If you’re planning on buying a home, it’s important to understand what’s happening in the real estate market. But with so much happening, it can be challenging to know where to start.
In a recent article, realtor.com’s chief economist Danielle Hale shared what she thinks home buyers need to know about today’s real estate market, including:
- Inventory has dramatically improved in the past year. If you’re looking for a home, good news—compared to this time last year, there’s a lot more inventory to choose from. “Our June Housing Trends Report shows that housing inventory has made the biggest about-face ever in a one year period of time, rising 18.7% over this time last year,” Hale said in the article.
- Pay attention to your local market. While there is plenty of data on the real estate market as a whole, that national data may or may not apply to where you’re trying to buy a home—so while it’s fine to keep your finger on the pulse of what’s going on nationally, when it comes to your experience buying a home it’s more important to research your local market. “The local area where you’re trying to buy could be more or less buyer-friendly than the national data indicates,” Hale said in the article.
- Make sure you’re in a financial position to buy. In the midst of some economic challenges and uncertainty, it’s more important than ever to really look at your finances and make sure you’re in the position to buy before you start looking for homes. So, what does “being in the position to buy” look like? “Mortgage calculators and lenders will advise you based on financial rules of thumb that suggest you should spend no more than 28% of your income on housing payments and no more than 36% to 50% on total debt payments, including housing, student loans, and car loans,” Hale said in the article.
I recently spoke with a gentleman on the phone that said, “I’m not sure it’s a good time to buy a home. The media is talking about a possible recession and the nation’s GDP (gross domestic product) is down.” To be fair he’s not wrong about the nation’s economy. During the second quarter of 2022, growth slowed at a 0.9% annualized rate, which some economists would consider to be the beginning of a recession.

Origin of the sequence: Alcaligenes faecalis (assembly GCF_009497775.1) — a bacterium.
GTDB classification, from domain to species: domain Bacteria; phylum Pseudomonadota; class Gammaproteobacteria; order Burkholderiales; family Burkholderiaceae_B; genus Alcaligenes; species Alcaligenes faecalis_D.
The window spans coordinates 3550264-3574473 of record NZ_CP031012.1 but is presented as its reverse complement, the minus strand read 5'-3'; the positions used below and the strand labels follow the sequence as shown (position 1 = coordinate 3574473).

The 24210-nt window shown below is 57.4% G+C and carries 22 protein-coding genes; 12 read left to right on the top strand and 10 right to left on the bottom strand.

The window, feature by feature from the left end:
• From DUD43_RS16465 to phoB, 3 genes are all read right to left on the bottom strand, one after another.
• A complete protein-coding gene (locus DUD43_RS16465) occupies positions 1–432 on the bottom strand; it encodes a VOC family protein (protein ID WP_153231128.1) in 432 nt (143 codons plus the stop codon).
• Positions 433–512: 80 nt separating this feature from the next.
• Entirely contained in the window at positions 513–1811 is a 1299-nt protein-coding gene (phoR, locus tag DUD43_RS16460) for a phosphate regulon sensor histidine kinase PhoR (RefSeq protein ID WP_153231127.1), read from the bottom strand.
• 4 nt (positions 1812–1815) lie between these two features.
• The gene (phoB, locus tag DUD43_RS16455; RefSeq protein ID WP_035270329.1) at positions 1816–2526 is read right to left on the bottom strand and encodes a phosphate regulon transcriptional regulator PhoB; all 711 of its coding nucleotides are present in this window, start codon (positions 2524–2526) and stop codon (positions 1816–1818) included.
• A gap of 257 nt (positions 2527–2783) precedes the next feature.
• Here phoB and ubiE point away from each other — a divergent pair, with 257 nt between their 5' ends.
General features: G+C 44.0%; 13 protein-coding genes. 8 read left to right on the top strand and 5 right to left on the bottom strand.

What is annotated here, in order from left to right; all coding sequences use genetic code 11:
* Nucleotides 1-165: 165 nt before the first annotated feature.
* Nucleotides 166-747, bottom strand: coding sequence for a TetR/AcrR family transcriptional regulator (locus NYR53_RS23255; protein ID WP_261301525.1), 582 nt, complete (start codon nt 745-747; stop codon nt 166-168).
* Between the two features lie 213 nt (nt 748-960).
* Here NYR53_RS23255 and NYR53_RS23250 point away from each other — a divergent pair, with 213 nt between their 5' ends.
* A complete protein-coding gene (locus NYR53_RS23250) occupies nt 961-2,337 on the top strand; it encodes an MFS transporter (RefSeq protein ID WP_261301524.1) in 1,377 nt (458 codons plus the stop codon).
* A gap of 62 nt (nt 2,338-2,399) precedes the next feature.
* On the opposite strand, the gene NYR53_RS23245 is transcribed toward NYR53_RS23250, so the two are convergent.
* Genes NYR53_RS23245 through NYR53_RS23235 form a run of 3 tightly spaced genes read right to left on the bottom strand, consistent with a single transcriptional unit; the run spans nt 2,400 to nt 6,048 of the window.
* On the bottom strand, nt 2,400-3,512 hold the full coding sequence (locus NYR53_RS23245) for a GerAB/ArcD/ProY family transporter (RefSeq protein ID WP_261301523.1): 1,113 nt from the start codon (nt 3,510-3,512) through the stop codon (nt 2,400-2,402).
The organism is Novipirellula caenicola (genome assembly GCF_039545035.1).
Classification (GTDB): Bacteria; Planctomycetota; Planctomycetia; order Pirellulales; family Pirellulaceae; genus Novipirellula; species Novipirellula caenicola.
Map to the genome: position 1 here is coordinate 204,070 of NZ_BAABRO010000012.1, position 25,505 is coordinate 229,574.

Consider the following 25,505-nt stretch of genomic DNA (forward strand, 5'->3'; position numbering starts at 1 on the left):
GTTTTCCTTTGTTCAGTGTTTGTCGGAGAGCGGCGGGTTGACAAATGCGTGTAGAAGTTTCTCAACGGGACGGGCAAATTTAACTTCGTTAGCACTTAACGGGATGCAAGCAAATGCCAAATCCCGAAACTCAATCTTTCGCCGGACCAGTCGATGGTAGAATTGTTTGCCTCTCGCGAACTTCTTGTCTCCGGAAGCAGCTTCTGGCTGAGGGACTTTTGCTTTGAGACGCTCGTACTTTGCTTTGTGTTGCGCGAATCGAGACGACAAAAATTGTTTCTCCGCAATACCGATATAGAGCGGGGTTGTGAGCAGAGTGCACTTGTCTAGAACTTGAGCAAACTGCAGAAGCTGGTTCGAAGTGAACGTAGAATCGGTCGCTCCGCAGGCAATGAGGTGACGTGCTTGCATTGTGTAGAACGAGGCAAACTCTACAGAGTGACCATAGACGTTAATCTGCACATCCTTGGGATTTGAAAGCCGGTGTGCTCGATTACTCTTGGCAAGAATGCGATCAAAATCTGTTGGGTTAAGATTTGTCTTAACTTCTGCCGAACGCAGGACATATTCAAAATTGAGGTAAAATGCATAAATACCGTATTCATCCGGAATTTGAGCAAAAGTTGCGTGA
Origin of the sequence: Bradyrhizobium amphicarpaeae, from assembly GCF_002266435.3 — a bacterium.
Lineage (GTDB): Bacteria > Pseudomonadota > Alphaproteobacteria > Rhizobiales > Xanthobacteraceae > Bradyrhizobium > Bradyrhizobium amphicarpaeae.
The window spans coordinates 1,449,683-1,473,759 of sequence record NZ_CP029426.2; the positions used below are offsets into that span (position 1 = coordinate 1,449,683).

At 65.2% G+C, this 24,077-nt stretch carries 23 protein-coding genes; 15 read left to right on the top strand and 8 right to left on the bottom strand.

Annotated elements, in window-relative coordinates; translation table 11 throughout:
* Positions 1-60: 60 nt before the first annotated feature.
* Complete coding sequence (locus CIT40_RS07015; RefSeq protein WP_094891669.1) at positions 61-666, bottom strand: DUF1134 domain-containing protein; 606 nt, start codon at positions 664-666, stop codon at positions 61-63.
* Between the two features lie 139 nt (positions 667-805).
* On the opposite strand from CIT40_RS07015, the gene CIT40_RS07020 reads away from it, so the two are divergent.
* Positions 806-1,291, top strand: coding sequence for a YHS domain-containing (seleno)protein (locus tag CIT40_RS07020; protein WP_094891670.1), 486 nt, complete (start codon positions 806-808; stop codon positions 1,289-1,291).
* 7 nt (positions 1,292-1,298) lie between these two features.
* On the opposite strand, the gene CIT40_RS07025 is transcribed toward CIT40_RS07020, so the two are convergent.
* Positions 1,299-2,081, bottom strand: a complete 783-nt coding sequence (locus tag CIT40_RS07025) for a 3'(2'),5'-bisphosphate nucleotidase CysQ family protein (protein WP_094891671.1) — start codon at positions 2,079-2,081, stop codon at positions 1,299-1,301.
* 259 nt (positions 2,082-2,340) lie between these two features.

Gross domestic product is a measurement that seeks to capture a country’s economic output. Countries with larger GDPs will have a greater amount of goods and services generated within them, and will generally have a higher standard of living. For this reason, many citizens and political leaders see GDP growth as an important measure of national success, often referring to GDP growth and economic growth interchangeably. Due to various limitations, however, many economists have argued that GDP should not be used as a proxy for overall economic success, much less the success of a society.
The problem is when talking about housing prices in America, GDP is only one small factor and right now we still have a massive shortage of inventory (available homes for sale) so there are much bigger factors at play here. When speaking with this gentleman on the phone, I agreed about his concerns for the economy but explained that the only thing that will greatly impact the housing market right now would be if unemployment jumped to over 10%. During the last big recession 12 years ago, unemployment was 10-13%. When 10% of the population are not employed, there is typically another 30% that is slightly worried about the stability of their employment. When 40% of America is either out of work or concerned about their job, they don’t buy new cars and homes.
That’s not the case today as we are currently sitting at 3.6% unemployment and virtually everyone is trying to hire, so it’s very unlikely the unemployment rate will quickly jump to over 10% in the United States anytime soon. As I told this guy on the phone, “That’s the number to watch if you’re waiting for home prices to drop and you’ll likely be waiting for a very long time.”